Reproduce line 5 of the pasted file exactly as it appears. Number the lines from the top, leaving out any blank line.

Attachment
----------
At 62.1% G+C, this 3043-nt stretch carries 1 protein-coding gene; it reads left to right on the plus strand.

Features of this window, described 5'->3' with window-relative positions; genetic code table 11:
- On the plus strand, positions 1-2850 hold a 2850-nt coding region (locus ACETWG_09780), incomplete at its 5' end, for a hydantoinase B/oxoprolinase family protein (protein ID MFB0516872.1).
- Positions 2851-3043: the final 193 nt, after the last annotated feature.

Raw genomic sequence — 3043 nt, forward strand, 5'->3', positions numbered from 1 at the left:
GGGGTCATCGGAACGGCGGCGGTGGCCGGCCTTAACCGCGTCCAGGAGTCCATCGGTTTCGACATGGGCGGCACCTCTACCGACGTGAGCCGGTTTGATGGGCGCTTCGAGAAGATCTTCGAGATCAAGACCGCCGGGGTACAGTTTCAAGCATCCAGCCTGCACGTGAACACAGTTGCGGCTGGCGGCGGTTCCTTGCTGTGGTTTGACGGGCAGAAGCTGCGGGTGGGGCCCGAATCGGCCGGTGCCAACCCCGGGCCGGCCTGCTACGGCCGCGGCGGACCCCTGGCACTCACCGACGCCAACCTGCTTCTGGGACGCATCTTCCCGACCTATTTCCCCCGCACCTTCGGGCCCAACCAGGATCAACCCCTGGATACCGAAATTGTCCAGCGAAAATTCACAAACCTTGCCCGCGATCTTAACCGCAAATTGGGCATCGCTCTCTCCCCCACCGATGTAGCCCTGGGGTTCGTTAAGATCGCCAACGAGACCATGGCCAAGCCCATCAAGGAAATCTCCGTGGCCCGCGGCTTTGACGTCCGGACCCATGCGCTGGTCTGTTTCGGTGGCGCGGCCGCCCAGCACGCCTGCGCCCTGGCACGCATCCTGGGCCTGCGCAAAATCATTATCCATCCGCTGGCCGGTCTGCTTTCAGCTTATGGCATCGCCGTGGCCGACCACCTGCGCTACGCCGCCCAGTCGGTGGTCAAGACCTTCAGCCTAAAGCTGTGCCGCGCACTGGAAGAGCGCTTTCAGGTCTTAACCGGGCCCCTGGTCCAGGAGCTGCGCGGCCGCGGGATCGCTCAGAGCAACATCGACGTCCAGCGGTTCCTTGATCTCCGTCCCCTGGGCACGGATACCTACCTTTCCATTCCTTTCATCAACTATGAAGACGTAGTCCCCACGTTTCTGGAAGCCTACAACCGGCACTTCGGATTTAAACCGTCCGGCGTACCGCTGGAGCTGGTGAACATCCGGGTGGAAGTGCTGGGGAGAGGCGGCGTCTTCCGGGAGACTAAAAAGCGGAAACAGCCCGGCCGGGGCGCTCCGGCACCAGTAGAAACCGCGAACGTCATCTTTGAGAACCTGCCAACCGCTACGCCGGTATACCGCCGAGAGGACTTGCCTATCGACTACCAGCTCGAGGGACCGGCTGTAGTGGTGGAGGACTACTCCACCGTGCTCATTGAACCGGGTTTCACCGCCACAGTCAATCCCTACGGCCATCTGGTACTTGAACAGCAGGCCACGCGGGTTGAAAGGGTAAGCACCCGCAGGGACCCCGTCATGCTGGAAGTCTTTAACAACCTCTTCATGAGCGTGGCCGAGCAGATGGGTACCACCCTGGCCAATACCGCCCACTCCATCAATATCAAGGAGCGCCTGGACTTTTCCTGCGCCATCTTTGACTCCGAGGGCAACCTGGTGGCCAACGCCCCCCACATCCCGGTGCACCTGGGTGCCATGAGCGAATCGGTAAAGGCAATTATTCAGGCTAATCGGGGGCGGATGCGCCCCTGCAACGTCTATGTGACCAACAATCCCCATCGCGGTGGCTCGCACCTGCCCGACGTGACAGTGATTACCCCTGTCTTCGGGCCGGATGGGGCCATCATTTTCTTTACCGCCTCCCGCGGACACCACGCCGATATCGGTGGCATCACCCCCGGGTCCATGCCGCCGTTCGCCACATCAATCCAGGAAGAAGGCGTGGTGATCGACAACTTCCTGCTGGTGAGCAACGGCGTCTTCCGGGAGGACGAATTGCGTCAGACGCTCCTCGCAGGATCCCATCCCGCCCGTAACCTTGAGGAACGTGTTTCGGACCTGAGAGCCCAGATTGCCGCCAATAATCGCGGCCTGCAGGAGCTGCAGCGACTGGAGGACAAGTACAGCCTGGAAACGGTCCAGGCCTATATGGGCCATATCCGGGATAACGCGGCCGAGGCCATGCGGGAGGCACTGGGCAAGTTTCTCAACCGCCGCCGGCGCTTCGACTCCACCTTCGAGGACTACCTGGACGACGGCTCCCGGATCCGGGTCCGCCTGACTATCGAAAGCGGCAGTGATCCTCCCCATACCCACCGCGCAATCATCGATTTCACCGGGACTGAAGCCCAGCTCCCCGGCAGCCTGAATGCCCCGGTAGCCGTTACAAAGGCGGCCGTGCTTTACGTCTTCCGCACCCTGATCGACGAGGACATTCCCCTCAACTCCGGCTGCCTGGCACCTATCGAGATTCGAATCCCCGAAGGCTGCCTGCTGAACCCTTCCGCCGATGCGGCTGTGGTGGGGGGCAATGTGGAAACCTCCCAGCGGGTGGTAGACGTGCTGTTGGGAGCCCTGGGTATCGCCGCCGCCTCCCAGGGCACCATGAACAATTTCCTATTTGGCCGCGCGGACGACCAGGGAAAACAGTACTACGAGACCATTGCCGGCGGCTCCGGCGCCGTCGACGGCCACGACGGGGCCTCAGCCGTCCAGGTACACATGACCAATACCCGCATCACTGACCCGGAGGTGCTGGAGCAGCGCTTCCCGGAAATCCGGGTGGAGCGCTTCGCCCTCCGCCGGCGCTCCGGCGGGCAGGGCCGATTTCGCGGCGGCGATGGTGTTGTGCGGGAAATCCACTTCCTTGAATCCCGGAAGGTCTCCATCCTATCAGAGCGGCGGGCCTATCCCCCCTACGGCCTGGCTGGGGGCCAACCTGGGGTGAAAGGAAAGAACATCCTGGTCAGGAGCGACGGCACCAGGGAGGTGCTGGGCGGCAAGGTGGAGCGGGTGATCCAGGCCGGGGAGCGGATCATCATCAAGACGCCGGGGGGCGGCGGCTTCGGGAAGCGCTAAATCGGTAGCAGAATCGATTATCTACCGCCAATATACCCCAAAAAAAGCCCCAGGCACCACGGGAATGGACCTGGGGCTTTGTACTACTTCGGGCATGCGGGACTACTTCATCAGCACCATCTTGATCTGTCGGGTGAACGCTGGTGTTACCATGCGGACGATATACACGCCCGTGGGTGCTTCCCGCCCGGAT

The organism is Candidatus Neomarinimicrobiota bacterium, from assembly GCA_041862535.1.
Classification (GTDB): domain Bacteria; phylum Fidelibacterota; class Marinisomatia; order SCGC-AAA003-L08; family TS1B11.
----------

Raw genomic sequence — 3043 nt, forward strand, 5'->3', positions numbered from 1 at the left: